If you’re on the fence about DSTs (Delaware Statutory Trusts) and are not sure if it’s the right option for you, remember to factor in how you can use a 1031 exchange to defer taxes before you decide about your DST real estate investment opportunity. Using a 1031 exchange may make a difference when it comes to entering the real estate investment space. Here are 4 things you should consider when utilizing a 1031 exchange for your real estate investments.
1. Don’t Want to Use a 1031 Exchange? Pay the Taxes
When an investor sells a property that has appreciated in value, there are a few different taxes that may apply. These include capital gains taxes, which the investor must pay if they sell the asset at a price higher than they initially paid for it. Depreciation recapture taxes are taxes due when the seller had claimed depreciation expenses on the sold property, plus the Medicare surtax will be charged as well – you will owe these taxes on the spot without a 1031 exchange!
The great part of a 1031 Exchange is that you can defer all these taxes. But if you choose to sell your property without a 1031 exchange, ensure you consult a professional attorney and CPA so you can know what your full tax bill will be when adding up federal capital gains, state capital gains, depreciation recapture, and the Medicare surtax.
2. The 1031 Only Trades Apples for Apples
For you to successfully make a 1031 exchange, you must reinvest the profits from the sale in like-kind property. When you sell an investment or business property in a 1031 exchange, the replacement property must be of the same type. For instance, you might sell an apartment complex and buy a commercial building, or you might sell a rental property and buy a group of properties through a DST 1031 investment.
3. The Early Bird Gets the Tax Benefits
Put plainly, 1031 exchanges have strict deadlines. If you sell a property today, you’re expected to have identified the replacement property within the next 45 days and reinvested the proceeds within 180 days. But if you’ve already identified the replacement property, you can reinvest immediately.
4. The DST Goes Hand in Hand with the 1031 Exchange
Someone interested in utilizing a 1031 exchange could consider purchasing another type of investment property that they would manage on their own. However, if you want to get out of active management and the day-to-day issues of dealing with the terrible Ts of real estate – tenants, toilets, and trash – and are looking to diversify your investments into multiple properties, then a DST 1031 exchange may be your solution.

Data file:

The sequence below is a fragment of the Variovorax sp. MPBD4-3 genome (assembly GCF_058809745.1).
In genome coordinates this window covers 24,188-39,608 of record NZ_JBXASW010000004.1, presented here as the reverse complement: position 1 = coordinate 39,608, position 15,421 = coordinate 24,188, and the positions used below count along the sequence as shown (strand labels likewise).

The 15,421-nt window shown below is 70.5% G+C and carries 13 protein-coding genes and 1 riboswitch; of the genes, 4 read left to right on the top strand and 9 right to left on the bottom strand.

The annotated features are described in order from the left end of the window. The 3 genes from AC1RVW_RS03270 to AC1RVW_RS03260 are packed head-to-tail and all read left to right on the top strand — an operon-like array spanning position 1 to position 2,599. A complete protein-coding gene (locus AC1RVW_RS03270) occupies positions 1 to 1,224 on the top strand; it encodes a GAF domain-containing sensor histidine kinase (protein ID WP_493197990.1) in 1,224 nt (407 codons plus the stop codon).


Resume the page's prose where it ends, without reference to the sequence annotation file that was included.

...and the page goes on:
The DST is a type of property whereby the management is handled by a third-party trustee. So, investors can purchase a diversified portfolio of DST properties that may include a wide variety of properties and property types.
If you are interested in learning more about DSTs and your 1031 exchange options, call us today for a free complimentary review.
Because investor situations and objectives vary this information is not intended to indicate suitability or a recommendation for any individual investor.This is for informational purposes only, does not constitute individual investment advice, and should not be relied upon as tax or legal advice. Please consult the appropriate professional regarding your individual circumstance. Asset Strategy does not offer legal or tax advice. Please consult the appropriate professional regarding your individual circumstances.
There are material risks associated with investing in DST properties and real estate securities including liquidity, tenant vacancies, general market conditions and competition, lack of operating history, interest rate risks, the risk of new supply coming to market and softening rental rates, general risks of owning/operating commercial and multifamily properties, short term leases associated with multi-family properties, financing risks, potential adverse tax consequences, general economic risks, development risks, long hold periods, and potential loss of the entire investment principal.
Advisory services offered through Asset Strategy Advisors, LLC (ASA). Securities offered through representatives licensed with either Concorde Investment Services, LLC (CIS), member FINRA/SIPC, or RCX Capital Group, LLC (RCX), member FINRA. Insurance offered through Asset Strategy Financial Group, Inc. (ASFG). ASFG and ASA are independent of CIS and RCX.
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